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WINDOW ROCK, Ariz. — History was made Friday just south of the Utah border.
The U.S. government settled a lawsuit with the Navajo Nation for $554 million — the largest payout ever to an Indian tribe.
In a place that some say is in the middle of nowhere, hope either left or can be hard to find. But Leslie Jensen was smiling Friday.
Jensen is a Navajo living on reservation land and, for the first time in a long time, she said she can feel hope.
"It's quite a historic event, you know what I mean?" Jensen said of the settlement. "They can get electricity lines, additional water lines, better homes, better heating, just everything."
During a ceremony at the capitol of the Navajo Nation, the tribe officially accepted a settlement from the U.S. government for $554 million.
“For decades, the Navajo Nation has had a fighting relationship with the Department of the Interior, and I hope it ends today," Ben Shelly, president of the Navajo Nation, said.
The settlement ends a $900 million lawsuit the Navajo Nation filed eight years ago, claiming the federal government mismanaged Navajo trust assets, natural resources and funding for decades.
"We have a history that is painful,” U.S. Interior Secretary Sally Jewell said. “We have a history of broken promises."
That's what is so important about this. We both get to stop spending money on lawsuits and start spending money on the things that are important to the Navajo Nation.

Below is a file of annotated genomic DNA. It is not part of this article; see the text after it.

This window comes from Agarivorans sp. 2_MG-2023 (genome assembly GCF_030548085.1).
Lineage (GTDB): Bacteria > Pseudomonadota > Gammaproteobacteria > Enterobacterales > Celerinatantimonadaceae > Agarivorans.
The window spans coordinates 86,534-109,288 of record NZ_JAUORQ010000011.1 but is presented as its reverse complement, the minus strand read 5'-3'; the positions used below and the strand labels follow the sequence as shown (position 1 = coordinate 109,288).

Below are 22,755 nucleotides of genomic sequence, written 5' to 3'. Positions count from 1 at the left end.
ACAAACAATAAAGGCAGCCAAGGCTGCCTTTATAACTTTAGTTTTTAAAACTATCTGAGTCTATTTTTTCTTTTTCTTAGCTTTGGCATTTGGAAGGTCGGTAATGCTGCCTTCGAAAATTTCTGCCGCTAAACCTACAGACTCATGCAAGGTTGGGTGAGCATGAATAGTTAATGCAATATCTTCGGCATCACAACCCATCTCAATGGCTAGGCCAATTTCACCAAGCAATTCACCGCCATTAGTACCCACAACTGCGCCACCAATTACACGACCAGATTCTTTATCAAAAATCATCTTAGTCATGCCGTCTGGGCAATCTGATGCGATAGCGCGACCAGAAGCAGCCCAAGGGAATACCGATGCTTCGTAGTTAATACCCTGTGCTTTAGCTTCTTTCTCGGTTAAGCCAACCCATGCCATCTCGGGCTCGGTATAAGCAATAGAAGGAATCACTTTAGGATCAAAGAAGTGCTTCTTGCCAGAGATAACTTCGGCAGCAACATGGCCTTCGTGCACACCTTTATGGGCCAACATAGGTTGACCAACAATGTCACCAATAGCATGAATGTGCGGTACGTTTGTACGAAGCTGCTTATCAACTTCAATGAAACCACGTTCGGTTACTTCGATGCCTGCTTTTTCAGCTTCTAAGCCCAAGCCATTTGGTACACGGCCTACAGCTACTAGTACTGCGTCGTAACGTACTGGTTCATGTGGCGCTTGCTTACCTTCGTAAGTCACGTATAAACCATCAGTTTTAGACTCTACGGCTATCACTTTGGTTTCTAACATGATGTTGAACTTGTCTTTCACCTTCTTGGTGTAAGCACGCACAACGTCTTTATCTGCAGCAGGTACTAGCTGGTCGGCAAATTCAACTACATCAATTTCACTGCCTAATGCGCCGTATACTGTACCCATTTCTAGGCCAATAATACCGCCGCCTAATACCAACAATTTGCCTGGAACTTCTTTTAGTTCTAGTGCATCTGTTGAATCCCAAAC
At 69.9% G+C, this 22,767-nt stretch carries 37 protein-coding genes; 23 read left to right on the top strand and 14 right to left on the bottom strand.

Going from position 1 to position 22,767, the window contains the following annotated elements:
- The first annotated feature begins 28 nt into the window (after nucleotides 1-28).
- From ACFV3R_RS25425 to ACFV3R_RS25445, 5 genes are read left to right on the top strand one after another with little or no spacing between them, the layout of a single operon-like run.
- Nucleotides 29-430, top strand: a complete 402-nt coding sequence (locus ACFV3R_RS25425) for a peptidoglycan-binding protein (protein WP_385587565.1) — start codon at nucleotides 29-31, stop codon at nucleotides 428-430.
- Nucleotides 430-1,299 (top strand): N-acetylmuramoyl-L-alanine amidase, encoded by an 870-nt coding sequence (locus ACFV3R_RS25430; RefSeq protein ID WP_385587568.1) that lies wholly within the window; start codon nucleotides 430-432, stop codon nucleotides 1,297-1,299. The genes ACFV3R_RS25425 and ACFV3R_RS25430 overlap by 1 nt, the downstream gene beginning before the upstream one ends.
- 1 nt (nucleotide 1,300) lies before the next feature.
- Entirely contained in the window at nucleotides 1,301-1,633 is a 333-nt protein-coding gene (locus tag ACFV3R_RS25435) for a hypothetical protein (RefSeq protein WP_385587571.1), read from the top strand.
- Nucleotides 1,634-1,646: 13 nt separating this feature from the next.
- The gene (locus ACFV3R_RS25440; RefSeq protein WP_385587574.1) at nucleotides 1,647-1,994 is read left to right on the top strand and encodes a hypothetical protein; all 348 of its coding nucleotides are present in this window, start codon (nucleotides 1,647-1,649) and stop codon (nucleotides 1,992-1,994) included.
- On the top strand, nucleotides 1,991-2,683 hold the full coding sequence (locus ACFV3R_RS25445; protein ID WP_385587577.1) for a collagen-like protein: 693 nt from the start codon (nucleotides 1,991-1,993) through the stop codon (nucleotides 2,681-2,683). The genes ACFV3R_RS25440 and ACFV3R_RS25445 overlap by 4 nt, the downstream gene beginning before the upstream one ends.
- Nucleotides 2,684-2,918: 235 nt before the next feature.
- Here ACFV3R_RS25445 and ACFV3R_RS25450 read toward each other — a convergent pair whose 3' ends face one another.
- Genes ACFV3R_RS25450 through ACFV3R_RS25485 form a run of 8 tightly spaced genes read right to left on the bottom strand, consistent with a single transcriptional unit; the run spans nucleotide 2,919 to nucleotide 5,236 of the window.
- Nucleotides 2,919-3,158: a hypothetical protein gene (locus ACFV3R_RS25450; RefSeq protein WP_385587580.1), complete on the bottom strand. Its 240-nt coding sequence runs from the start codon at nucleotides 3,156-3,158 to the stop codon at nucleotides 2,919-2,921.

–U.S. Interior Secretary Sally Jewell
Jewell feels this settlement brings peace.
"That's what is so important about this,” she said. “We both get to stop spending money on lawsuits and start spending money on the things that are important to the Navajo Nation."
The biggest question is how will the money be spent.
“Hopefully, there is a better future for my kids,” Navajo Nation resident Sherwynn Williams said.
The 27,000-square-mile reservation is larger than any American Indian land base, and covers sections of Arizona, New Mexico and Utah. Almost two-thirds of the 300,000 Navajos live on the reservation that has some of the most iconic landscapes in the Southwest and is rich in natural resources.
"The needs across the Navajo Nation are great,” Shelley said.
About 70 percent of the roads on the reservation are unpaved, an estimated 16,000 families don't have electricity and many more don't have telephone service, water or natural gas services, according to the tribal utility provider.
Money is being promised for education, housing and infrastructure.
Public meetings will be held starting in October to seek community input on how the money should be spent.
"After that is heard, then we begin to put a strategy together as to how to make it work,” Navajo Nation Speaker pro tem Lorenzo Bates said. “Because, this is a one-time amount of money, one time."
Proving once again how important hope is. And how, at least for the Navajo Nation hope has a chance of becoming a reality.
"Hopefully something positive, something good for the people, but we'll see," Jensen said.
The Navajo Nation should receive its money within 60 days.
The deal comes amid a flurry of similar, though smaller settlements. The Navajo Nation settlement exceeds the next highest amount by $170 million, Sandler said.
Tribes across the country have filed more than 100 breach-of-trust cases against the U.S. government. Since October 2010, the Obama administration has settled about 80 cases, totaling more than $2 billion. The Interior Department said it is working to resolve cases with other tribes without going to trial.
Hundreds of thousands of Native Americans, meanwhile, received final cash payments last week in one of the largest settlements involving individual trust funds in U.S. history.
The $3.4 billion Cobell settlement, named for Elouise Cobell of Browning, Montana, resolves a class action lawsuit over billions of royalties lost from the accounts of individual Indians.